I kinda hated Irish in school, I mean, who the hell didn’t? It was only going to be of any use to anyone if you were going to end up being a teacher or work in a government office or county council.
A few months ago, I was channel surfing and skimmed through BBC Alba. As I was speeding through, some familiar words stopped me in my tracks. I read the subtitles to fill in the blanks in what was a really strange experience. I knew the majority words they spoke, there was nothing over the top, except that some words were pronounced differently. I was now watching a ‘Learn Gaelic in easy steps’ kinda show.
This is all the weirder as it happened in South East London, where I’ve been living. I set up a series record with all good intentions of watching and getting into the Scots gaelic but as with lots of things, good intentions, not enough time or willingness to sit and learn another dialect of our native tongue.
My Irish is pretty dire, the last time I spoke Irish, I think, was on DCUfm during Seachtain na Gaeilge. I remember Eddie Caffrey on LMFM always introducing the Green Scene in Irish and remembered his words ‘Failte go dti an clár, An Radharc Glas’. I thought I should give it a go and see how it went. Not too bad I think. There were no complaints anyway.
That was probably 2010 I’d say.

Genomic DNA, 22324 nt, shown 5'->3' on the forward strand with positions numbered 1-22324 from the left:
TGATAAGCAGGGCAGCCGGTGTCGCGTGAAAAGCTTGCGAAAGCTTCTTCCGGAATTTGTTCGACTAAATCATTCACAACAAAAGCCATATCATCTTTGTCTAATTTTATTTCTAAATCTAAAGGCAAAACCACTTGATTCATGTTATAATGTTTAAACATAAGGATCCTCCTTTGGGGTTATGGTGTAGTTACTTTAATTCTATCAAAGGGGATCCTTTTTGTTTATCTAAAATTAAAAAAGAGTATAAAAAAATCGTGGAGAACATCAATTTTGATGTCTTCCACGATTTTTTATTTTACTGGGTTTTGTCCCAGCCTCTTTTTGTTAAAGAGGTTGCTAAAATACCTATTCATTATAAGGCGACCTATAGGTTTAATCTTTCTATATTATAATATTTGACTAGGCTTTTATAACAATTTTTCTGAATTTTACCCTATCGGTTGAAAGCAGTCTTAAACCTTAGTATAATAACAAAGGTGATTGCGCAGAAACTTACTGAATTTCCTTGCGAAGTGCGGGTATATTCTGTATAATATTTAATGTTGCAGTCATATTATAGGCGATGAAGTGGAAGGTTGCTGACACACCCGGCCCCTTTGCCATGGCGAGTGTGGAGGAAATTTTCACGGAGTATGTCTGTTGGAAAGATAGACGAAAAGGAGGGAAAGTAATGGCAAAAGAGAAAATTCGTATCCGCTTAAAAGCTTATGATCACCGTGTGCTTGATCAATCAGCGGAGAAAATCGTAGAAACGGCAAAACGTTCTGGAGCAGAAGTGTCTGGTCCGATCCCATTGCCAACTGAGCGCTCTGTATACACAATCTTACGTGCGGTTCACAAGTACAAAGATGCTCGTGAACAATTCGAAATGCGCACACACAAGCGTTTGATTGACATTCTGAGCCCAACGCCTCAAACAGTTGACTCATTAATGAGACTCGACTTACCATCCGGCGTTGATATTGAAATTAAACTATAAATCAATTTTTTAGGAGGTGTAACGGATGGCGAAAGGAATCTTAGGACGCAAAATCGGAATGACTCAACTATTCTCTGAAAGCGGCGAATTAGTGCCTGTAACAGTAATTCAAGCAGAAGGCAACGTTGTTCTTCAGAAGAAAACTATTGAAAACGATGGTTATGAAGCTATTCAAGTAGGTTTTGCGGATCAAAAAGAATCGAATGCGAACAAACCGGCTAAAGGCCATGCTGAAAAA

Little did I think, that, by some strange occurrence, I would be speaking Irish, albeit broken pigeon Irish, in an office, in a media company in Westminster, London, on a daily basis. Yup, you heard it, táim ag caint as Gaeilge gach lá i Londain.
When I started working here, there were two of us Irish here on a daily basis. There’s now a few more Irish, from both sides of the border. Three of us definitely learned Irish in school.
One of our colleagues loves language. Rob studied the classics and it’s actually kinda fascinating to hear him speak about the origins of words, language, where it all came from. All this started by Rob asking how to say hello.
I have to mention Starra here. Starra is pretty fluent in the auld tongue. As Rob was asking ‘how do you say…’ we started using Irish words, cupla focail nuair a muid ag caint.
It was partly to wind Rob up to as he hadn’t a clue what we were saying. I ran out of Irish words on numerous occasions only to swap the words I was missing with French words from my vocab. If I seriously fecked up, Starra would very politely tell me the correct word or phrase to use and off we go again with our little club as caint as Gaeilge.
This has been going on a few weeks now, but Rob is leaving today. We’ll have no one to act as an inbetween. When he comes with a little ‘Irish poem Starra told me’ and it’s ‘Leigh anois go curamch ar do scruidphapeir… ‘ I burst out laughing and send a line or two back as he finds out what each means.
We’re using Irish in a way that was never used in school, having a laugh. Jeez, can you imagine poor Peig Sayers and her beloved tea leaved stuffed pipe chatting in Westminster. It’s a long way from a wind swept island off the coast of Kerry.
If we had to learn Irish in school in a more relaxed fun way, sure we’d be speaking it all the time. Instead, it’s hammered in that this is something you have to know, automatically hitting the rebel button in every teenage brain.
We’re having a laugh, trying to tell each other what we did the night before and all the ska of course, as Gaeilge. This is how our language could grow.
Now! Who’s going to get Ros na Run on London Live?
*apologies for lack of fadas and spelling mistakes.. I am trying!